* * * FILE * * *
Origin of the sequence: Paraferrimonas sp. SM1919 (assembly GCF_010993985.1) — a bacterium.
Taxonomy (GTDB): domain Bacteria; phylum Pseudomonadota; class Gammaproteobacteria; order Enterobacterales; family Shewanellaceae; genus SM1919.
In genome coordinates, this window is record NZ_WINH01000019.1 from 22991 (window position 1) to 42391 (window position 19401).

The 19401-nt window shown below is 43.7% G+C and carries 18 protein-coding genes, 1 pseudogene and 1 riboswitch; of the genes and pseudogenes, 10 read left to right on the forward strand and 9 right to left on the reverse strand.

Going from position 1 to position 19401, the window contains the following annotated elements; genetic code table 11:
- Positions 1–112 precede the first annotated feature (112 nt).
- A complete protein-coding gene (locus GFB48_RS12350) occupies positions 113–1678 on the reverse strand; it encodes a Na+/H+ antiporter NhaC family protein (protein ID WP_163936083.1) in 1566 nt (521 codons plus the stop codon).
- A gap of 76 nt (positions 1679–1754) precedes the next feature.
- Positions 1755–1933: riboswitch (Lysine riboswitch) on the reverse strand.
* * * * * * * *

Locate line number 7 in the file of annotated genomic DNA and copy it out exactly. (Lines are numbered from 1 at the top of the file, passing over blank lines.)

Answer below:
- A complete protein-coding gene (locus GFB48_RS12350) occupies positions 113–1678 on the reverse strand; it encodes a Na+/H+ antiporter NhaC family protein (protein ID WP_163936083.1) in 1566 nt (521 codons plus the stop codon).